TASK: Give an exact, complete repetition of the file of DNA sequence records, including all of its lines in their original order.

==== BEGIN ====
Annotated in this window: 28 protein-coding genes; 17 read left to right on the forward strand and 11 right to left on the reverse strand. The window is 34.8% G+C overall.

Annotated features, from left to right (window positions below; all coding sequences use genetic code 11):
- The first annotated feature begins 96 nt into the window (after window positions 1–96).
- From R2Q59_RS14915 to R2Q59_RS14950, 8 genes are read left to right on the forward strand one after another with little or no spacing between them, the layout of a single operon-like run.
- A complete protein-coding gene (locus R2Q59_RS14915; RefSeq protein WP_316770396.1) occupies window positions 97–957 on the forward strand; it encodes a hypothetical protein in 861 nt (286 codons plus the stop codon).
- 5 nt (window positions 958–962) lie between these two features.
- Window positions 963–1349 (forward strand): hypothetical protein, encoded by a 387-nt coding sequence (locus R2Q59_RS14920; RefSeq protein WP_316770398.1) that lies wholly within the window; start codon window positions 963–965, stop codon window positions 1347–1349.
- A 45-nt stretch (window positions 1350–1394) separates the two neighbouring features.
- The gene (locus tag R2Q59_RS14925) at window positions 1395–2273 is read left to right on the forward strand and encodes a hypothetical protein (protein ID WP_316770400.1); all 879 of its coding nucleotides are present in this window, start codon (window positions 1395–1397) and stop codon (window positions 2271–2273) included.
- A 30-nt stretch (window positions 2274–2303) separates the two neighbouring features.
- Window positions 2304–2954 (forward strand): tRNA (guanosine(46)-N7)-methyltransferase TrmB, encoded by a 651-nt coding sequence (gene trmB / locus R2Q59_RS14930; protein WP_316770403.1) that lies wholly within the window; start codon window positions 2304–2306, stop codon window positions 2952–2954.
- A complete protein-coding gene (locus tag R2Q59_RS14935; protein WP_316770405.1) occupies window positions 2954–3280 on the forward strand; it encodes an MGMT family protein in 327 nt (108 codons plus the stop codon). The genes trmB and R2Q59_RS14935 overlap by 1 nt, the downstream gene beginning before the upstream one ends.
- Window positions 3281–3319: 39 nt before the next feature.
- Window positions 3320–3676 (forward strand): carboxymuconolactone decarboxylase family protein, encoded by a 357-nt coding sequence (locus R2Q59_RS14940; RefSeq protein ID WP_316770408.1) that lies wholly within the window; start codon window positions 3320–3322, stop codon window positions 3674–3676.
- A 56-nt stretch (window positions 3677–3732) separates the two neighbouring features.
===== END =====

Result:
Annotated in this window: 28 protein-coding genes; 17 read left to right on the forward strand and 11 right to left on the reverse strand. The window is 34.8% G+C overall.

Annotated features, from left to right (window positions below; all coding sequences use genetic code 11):
- The first annotated feature begins 96 nt into the window (after window positions 1–96).
- From R2Q59_RS14915 to R2Q59_RS14950, 8 genes are read left to right on the forward strand one after another with little or no spacing between them, the layout of a single operon-like run.
- A complete protein-coding gene (locus R2Q59_RS14915; RefSeq protein WP_316770396.1) occupies window positions 97–957 on the forward strand; it encodes a hypothetical protein in 861 nt (286 codons plus the stop codon).
- 5 nt (window positions 958–962) lie between these two features.
- Window positions 963–1349 (forward strand): hypothetical protein, encoded by a 387-nt coding sequence (locus R2Q59_RS14920; RefSeq protein WP_316770398.1) that lies wholly within the window; start codon window positions 963–965, stop codon window positions 1347–1349.
- A 45-nt stretch (window positions 1350–1394) separates the two neighbouring features.
- The gene (locus tag R2Q59_RS14925) at window positions 1395–2273 is read left to right on the forward strand and encodes a hypothetical protein (protein ID WP_316770400.1); all 879 of its coding nucleotides are present in this window, start codon (window positions 1395–1397) and stop codon (window positions 2271–2273) included.
- A 30-nt stretch (window positions 2274–2303) separates the two neighbouring features.
- Window positions 2304–2954 (forward strand): tRNA (guanosine(46)-N7)-methyltransferase TrmB, encoded by a 651-nt coding sequence (gene trmB / locus R2Q59_RS14930; protein WP_316770403.1) that lies wholly within the window; start codon window positions 2304–2306, stop codon window positions 2952–2954.
- A complete protein-coding gene (locus tag R2Q59_RS14935; protein WP_316770405.1) occupies window positions 2954–3280 on the forward strand; it encodes an MGMT family protein in 327 nt (108 codons plus the stop codon). The genes trmB and R2Q59_RS14935 overlap by 1 nt, the downstream gene beginning before the upstream one ends.
- Window positions 3281–3319: 39 nt before the next feature.
- Window positions 3320–3676 (forward strand): carboxymuconolactone decarboxylase family protein, encoded by a 357-nt coding sequence (locus R2Q59_RS14940; RefSeq protein ID WP_316770408.1) that lies wholly within the window; start codon window positions 3320–3322, stop codon window positions 3674–3676.
- A 56-nt stretch (window positions 3677–3732) separates the two neighbouring features.